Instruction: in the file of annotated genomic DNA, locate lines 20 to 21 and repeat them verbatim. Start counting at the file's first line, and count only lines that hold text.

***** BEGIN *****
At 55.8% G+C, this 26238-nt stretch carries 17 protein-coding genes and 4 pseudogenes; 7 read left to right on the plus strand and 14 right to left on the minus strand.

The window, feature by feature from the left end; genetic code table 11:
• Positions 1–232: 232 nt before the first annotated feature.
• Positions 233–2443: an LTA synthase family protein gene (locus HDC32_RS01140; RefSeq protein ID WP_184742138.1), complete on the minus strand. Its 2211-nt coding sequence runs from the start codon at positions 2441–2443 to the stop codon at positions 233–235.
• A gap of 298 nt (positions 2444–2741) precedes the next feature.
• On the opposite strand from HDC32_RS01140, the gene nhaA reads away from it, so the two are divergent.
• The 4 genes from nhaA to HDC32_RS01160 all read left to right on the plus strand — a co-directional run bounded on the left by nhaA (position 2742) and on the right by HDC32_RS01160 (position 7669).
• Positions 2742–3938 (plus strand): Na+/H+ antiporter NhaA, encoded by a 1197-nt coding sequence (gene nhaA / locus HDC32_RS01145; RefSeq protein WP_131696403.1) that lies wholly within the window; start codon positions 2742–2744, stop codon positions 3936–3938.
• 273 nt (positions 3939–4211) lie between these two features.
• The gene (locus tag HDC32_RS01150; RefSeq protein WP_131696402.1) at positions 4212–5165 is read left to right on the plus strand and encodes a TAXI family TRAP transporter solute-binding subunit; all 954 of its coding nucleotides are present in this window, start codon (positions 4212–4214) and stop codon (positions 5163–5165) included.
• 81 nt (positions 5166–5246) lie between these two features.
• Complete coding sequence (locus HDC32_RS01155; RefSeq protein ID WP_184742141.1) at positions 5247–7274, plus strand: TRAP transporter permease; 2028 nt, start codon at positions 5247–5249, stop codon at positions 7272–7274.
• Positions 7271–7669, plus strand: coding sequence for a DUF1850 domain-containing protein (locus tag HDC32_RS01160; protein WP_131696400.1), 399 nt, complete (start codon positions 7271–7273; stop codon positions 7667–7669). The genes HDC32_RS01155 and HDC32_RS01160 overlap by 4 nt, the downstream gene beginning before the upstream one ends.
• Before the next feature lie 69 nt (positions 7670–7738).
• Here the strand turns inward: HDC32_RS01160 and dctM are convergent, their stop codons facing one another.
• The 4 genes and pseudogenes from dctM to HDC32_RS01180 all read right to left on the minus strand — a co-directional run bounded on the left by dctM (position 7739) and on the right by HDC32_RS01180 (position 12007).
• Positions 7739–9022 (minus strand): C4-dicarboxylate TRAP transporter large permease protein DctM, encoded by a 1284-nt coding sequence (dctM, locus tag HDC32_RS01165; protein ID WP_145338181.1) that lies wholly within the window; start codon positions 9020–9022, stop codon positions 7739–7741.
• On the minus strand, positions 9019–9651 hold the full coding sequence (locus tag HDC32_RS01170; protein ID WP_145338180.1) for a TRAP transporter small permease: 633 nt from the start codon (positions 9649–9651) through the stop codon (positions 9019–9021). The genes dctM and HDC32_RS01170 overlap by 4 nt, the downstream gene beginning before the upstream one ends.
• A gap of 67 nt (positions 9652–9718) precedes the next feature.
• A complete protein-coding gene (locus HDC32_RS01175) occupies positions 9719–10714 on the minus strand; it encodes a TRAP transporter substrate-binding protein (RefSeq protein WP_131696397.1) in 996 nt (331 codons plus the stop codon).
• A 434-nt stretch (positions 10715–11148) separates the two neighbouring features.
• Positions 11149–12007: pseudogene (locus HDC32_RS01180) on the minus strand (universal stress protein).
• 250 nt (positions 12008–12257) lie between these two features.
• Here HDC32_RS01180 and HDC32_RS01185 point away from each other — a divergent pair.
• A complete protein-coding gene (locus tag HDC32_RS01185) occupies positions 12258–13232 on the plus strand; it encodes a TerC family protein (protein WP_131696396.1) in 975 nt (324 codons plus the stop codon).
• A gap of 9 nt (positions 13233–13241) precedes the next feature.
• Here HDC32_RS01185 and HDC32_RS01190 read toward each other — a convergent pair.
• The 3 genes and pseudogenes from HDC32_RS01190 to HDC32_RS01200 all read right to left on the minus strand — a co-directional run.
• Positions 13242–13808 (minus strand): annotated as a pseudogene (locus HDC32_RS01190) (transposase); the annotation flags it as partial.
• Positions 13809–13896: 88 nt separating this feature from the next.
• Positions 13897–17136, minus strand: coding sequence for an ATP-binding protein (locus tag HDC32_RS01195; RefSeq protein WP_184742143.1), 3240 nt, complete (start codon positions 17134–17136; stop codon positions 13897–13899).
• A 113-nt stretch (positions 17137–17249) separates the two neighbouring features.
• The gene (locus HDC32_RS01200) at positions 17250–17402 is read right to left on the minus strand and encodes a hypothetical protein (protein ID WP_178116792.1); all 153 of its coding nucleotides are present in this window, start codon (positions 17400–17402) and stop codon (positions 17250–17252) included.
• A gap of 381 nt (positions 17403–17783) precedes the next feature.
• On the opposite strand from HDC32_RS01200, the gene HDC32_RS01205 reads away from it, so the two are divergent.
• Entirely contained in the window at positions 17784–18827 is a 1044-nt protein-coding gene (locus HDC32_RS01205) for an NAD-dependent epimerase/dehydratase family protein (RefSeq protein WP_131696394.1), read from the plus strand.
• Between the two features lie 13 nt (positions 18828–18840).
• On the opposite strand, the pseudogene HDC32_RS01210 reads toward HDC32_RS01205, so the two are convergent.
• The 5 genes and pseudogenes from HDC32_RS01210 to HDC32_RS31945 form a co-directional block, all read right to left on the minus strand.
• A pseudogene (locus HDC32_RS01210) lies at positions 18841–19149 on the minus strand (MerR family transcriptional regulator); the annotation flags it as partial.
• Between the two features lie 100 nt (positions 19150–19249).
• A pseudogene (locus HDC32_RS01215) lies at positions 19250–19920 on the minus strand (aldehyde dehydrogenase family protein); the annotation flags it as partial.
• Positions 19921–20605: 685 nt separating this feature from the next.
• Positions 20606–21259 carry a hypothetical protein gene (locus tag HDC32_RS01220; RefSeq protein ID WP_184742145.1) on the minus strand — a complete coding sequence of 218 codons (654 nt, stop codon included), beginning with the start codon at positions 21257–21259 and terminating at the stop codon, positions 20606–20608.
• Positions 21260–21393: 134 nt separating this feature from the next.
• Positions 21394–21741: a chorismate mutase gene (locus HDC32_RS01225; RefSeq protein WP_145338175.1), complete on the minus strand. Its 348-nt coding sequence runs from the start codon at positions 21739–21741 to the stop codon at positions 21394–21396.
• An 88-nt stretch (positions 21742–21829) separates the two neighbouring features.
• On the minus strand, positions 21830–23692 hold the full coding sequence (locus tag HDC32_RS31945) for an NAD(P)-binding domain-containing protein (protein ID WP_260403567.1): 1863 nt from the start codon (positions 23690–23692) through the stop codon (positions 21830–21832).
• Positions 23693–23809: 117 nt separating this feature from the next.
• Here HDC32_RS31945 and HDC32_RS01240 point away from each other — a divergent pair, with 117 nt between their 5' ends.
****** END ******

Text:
• A complete protein-coding gene (locus HDC32_RS01175) occupies positions 9719–10714 on the minus strand; it encodes a TRAP transporter substrate-binding protein (RefSeq protein WP_131696397.1) in 996 nt (331 codons plus the stop codon).
• A 434-nt stretch (positions 10715–11148) separates the two neighbouring features.